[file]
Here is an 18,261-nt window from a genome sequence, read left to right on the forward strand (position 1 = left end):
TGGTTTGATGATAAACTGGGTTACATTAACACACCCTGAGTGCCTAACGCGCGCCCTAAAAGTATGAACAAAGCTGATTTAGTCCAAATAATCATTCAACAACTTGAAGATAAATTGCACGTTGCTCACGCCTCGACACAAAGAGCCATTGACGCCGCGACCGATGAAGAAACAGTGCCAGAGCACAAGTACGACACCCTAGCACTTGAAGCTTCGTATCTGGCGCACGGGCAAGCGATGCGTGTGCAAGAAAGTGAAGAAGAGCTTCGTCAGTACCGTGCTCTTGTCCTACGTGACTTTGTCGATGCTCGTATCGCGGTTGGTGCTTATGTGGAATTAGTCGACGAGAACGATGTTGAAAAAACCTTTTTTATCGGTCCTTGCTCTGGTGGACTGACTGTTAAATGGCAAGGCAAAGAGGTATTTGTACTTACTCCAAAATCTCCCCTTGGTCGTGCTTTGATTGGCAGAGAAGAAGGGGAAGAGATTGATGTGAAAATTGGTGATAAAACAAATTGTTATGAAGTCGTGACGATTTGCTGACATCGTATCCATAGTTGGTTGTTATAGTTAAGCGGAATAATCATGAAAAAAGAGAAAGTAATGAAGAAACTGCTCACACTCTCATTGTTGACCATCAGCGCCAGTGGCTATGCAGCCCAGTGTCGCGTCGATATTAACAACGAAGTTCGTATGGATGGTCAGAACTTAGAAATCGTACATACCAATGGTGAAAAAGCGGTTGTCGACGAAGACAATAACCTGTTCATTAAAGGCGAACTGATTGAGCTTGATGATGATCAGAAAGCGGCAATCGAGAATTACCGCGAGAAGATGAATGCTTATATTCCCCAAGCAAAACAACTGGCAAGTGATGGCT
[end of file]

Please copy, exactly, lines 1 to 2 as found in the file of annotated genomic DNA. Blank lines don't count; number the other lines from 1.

Here is an 18,261-nt window from a genome sequence, read left to right on the forward strand (position 1 = left end):
TGGTTTGATGATAAACTGGGTTACATTAACACACCCTGAGTGCCTAACGCGCGCCCTAAAAGTATGAACAAAGCTGATTTAGTCCAAATAATCATTCAACAACTTGAAGATAAATTGCACGTTGCTCACGCCTCGACACAAAGAGCCATTGACGCCGCGACCGATGAAGAAACAGTGCCAGAGCACAAGTACGACACCCTAGCACTTGAAGCTTCGTATCTGGCGCACGGGCAAGCGATGCGTGTGCAAGAAAGTGAAGAAGAGCTTCGTCAGTACCGTGCTCTTGTCCTACGTGACTTTGTCGATGCTCGTATCGCGGTTGGTGCTTATGTGGAATTAGTCGACGAGAACGATGTTGAAAAAACCTTTTTTATCGGTCCTTGCTCTGGTGGACTGACTGTTAAATGGCAAGGCAAAGAGGTATTTGTACTTACTCCAAAATCTCCCCTTGGTCGTGCTTTGATTGGCAGAGAAGAAGGGGAAGAGATTGATGTGAAAATTGGTGATAAAACAAATTGTTATGAAGTCGTGACGATTTGCTGACATCGTATCCATAGTTGGTTGTTATAGTTAAGCGGAATAATCATGAAAAAAGAGAAAGTAATGAAGAAACTGCTCACACTCTCATTGTTGACCATCAGCGCCAGTGGCTATGCAGCCCAGTGTCGCGTCGATATTAACAACGAAGTTCGTATGGATGGTCAGAACTTAGAAATCGTACATACCAATGGTGAAAAAGCGGTTGTCGACGAAGACAATAACCTGTTCATTAAAGGCGAACTGATTGAGCTTGATGATGATCAGAAAGCGGCAATCGAGAATTACCGCGAGAAGATGAATGCTTATATTCCCCAAGCAAAACAACTGGCAAGTGATGGCT